Adding one last touch to our beautifully dressed fir, Primrose made me promise that I would leave a shoe under Mr Tree.  She told me that Father Christmas will see my shoe, know I am a girl and leave the right presents behind.  So…..never one to part with tradition, I followed her instructions to the letter and have placed a festive green velvet number from LK Bennett under the tree.  Father Christmas will definitely make his judgement on what sort of girl I am with that one!  That in mind, he may just leave me the keys to my very own Georgian rectory complete with holly adorned balustrades and a 12 ft Christmas tree in the Hall.  Wishful thinking I know, dear Reader but I had had a large snip of sloe gin by that point and had been pouring over the glossy pages of this year’s Christmas double issue of Country Life.  I may also have been just a wee bit tinky tonk too…..but don’t tell Father Christmas!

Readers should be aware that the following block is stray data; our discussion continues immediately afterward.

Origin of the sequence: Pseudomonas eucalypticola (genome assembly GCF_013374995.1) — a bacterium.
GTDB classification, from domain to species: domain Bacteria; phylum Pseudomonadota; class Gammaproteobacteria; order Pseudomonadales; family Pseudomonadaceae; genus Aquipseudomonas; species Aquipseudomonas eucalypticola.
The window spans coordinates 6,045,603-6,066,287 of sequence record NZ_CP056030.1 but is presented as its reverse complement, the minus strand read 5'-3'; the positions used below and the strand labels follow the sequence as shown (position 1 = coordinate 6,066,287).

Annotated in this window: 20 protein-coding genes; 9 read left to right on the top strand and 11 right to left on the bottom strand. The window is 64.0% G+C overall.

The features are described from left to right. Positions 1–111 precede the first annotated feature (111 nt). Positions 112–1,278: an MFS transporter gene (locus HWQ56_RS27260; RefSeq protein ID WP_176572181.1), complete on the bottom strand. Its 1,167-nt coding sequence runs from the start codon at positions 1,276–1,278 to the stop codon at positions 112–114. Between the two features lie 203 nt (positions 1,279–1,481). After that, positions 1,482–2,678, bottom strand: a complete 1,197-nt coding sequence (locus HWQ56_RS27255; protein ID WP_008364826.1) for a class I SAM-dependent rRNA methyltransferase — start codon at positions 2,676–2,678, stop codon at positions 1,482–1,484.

Please leave something fabulous Father Christmas!  Margot has been very good this year.

Please leave something fabulous Father Christmas! Margot has been very good this year.